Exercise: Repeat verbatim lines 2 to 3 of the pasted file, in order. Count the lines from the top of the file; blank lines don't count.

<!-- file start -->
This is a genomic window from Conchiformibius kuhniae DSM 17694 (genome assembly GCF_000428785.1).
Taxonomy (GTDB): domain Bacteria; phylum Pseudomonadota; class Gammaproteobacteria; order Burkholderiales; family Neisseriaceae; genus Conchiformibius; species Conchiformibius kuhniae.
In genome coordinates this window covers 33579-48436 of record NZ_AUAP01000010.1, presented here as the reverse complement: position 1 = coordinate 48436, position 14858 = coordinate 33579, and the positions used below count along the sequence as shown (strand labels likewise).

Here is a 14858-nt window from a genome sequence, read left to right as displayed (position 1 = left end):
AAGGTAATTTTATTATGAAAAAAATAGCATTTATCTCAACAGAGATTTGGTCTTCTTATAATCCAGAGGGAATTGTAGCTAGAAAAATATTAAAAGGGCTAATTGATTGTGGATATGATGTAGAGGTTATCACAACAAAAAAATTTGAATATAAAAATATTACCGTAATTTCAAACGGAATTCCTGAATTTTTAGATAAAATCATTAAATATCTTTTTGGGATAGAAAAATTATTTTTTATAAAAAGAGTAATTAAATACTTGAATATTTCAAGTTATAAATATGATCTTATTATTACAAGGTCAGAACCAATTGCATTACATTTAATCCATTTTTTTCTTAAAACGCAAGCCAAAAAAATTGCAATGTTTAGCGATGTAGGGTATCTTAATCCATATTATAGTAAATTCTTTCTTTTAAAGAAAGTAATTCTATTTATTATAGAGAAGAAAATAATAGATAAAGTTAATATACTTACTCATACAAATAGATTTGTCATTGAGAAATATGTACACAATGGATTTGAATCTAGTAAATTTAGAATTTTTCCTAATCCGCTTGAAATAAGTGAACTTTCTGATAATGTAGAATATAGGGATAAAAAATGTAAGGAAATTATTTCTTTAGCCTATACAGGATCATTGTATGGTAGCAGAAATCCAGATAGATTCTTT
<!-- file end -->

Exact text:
Taxonomy (GTDB): domain Bacteria; phylum Pseudomonadota; class Gammaproteobacteria; order Burkholderiales; family Neisseriaceae; genus Conchiformibius; species Conchiformibius kuhniae.
In genome coordinates this window covers 33579-48436 of record NZ_AUAP01000010.1, presented here as the reverse complement: position 1 = coordinate 48436, position 14858 = coordinate 33579, and the positions used below count along the sequence as shown (strand labels likewise).